'Tis the Season for Holiday Travel

Christmas at the beach

Planning a beach vacation this winter? Travelers should be aware that ultraviolet (UV) radiation from the sun plays a significant role in the development of skin cancer. In fact, about 86 percent of melanomas and 90 percent of nonmelanoma skin cancers are associated with exposure to UV rays.

Skin cancer risk depends greatly on cumulative lifetime sun exposure, but melanoma has been linked most frequently to intense exposure - the kind often obtained during beach vacations. This kind of periodic, concentrated UV exposure frequently causes sunburn, and severely damages the skin. It is believed to also play a part in basal cell carcinoma, the most common form of skin cancer. On average, a person's risk for melanoma doubles if he or she has had more than five sunburns.

"It's important to properly protect your skin every day, and you need to be extra cautious in very sunny conditions," said Dr. Perry Robins, president of The Skin Cancer Foundation. "Prolonged exposure to UV radiation causes premature skin aging and can lead to skin cancer."

Those tempted to get a "base tan" before hitting the beach should beware: There's no such thing as a healthy or protective tan. Whether obtained by lying out in the sun or through using a tanning bed, a tan represents DNA damage to the skin. In fact, just one indoor tanning session before the age of 35 increases your melanoma risk by 75 percent.

If you're headed to a sunny destination this winter, The Skin Cancer Foundation recommends the following sun protection tips:

  • Cover Up: Clothing is your first line of defense against the sun's harmful UV rays, and it is a consistent shield that helps protect the skin. In addition, wearing UV-absorbing swimwear like wetsuits and rash guards offers extra UV protection when you're in the water. Sarongs and cover-ups offer additional protection on shore.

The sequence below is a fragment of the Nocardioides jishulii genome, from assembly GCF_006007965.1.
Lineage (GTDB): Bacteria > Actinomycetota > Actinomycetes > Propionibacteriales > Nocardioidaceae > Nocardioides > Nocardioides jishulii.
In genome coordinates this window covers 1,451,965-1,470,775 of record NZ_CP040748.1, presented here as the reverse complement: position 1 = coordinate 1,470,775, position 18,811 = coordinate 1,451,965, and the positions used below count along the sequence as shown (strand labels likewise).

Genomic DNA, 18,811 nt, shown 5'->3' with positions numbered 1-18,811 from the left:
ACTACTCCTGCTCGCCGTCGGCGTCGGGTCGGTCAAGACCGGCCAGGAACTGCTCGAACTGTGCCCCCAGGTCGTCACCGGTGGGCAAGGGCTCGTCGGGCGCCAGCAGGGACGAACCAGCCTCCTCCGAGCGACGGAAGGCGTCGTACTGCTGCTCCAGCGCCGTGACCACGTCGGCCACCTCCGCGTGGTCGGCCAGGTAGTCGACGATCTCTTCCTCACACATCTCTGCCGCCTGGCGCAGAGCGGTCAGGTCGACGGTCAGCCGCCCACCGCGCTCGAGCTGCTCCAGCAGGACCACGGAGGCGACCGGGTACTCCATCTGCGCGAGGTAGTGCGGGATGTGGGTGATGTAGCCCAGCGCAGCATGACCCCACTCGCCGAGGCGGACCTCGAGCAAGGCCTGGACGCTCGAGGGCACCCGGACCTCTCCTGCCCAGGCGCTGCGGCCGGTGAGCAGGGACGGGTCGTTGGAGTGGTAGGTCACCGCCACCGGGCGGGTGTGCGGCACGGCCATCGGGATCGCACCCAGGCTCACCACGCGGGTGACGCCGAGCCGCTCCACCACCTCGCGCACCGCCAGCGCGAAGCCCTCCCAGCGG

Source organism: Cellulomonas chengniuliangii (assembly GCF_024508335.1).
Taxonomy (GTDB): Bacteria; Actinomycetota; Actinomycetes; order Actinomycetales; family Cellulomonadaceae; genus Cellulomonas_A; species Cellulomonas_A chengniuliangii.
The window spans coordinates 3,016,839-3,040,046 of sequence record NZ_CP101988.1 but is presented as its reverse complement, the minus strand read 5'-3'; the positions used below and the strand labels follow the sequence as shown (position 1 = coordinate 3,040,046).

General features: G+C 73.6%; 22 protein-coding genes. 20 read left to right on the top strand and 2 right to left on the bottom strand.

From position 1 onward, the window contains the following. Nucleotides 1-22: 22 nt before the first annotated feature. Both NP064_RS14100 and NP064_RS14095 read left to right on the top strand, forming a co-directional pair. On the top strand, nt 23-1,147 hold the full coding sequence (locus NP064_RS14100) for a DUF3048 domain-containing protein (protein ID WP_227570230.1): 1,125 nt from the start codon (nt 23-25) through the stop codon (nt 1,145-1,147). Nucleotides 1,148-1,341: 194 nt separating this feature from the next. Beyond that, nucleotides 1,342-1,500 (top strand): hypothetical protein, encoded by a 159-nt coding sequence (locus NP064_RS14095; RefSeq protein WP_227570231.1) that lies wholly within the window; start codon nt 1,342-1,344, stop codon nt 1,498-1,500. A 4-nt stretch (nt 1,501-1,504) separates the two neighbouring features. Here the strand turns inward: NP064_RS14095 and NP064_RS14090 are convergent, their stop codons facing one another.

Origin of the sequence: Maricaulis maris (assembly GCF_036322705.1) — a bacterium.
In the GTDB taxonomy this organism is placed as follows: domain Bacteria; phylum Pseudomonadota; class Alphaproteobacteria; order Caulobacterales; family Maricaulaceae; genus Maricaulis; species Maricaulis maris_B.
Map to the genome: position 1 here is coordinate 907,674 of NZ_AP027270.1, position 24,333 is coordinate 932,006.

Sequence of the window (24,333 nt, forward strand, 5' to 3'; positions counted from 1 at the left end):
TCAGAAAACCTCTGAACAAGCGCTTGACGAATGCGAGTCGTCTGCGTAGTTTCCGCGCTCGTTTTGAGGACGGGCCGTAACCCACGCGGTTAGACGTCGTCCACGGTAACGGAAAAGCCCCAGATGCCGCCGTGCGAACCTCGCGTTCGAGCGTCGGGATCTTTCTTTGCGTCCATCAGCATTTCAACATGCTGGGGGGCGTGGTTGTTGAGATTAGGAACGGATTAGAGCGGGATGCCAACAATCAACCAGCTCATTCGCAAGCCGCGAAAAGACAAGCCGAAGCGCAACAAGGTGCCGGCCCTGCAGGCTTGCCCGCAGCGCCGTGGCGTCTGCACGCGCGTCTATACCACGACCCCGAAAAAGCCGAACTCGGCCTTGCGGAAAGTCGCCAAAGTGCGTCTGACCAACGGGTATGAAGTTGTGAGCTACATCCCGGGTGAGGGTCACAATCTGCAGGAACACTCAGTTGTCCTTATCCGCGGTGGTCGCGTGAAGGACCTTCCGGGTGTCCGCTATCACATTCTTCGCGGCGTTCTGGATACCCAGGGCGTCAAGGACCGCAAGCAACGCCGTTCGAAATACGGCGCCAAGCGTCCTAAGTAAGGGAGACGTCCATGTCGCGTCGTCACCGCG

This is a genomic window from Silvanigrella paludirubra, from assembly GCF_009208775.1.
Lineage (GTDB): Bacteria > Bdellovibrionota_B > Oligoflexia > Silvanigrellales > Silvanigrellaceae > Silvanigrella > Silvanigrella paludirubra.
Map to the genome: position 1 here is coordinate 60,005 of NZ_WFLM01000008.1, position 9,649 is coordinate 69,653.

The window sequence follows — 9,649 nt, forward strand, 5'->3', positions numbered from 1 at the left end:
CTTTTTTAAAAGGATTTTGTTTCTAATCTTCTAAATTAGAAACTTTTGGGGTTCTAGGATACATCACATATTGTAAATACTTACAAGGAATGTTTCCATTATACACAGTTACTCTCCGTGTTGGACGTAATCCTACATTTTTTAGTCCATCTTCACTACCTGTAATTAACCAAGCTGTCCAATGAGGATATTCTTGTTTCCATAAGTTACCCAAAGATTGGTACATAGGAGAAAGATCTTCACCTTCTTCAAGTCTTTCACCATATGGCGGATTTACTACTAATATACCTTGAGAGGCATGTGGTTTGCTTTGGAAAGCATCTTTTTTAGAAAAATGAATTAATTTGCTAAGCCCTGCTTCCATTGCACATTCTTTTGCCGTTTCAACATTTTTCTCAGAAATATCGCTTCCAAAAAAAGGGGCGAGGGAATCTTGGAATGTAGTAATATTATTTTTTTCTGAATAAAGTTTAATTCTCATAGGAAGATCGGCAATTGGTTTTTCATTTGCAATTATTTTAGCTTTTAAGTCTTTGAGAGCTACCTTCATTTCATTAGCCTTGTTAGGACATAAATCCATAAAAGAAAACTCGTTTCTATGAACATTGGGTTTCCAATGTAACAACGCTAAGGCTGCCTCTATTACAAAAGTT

• Shield Your Face: Sunglasses that filter out the sun's UV rays will help protect your eyes and eyelids from conditions including cataracts, while a broad-brimmed hat (with at least a 3-inch brim all around) will help protect the top of the head, neck, face, ears and scalp.
  • Beware of Reflection: Water and sand reflect the sun's UV rays, adding to the intensity of exposure.
  • Apply Sunscreen: Using a broad spectrum (UVA/UVB) sunscreen with an SPF of 15 or higher every day is crucial. For extended outdoor activity, use a water-resistant, broad-spectrum sunscreen with an SPF of 30 or higher. Apply one ounce, or two tablespoons, every two hours or immediately after swimming or sweating heavily.
  • Seek Shade: During peak sun hours (10 a.m. to 4 p.m.), keep covered under a large sun umbrella. It's best to hit the beach early in the morning or late in the afternoon. You'll avoid the crowds and save your skin.
  • Avoid Tanning and UV Tanning Booths: Whether you "lay out" or visit a tanning salon, there is no such thing as a safe tan. Tanning increases the risk of developing skin cancers, including melanoma. In addition, tanning leads to premature skin aging, including wrinkles, leathery skin and age spots.


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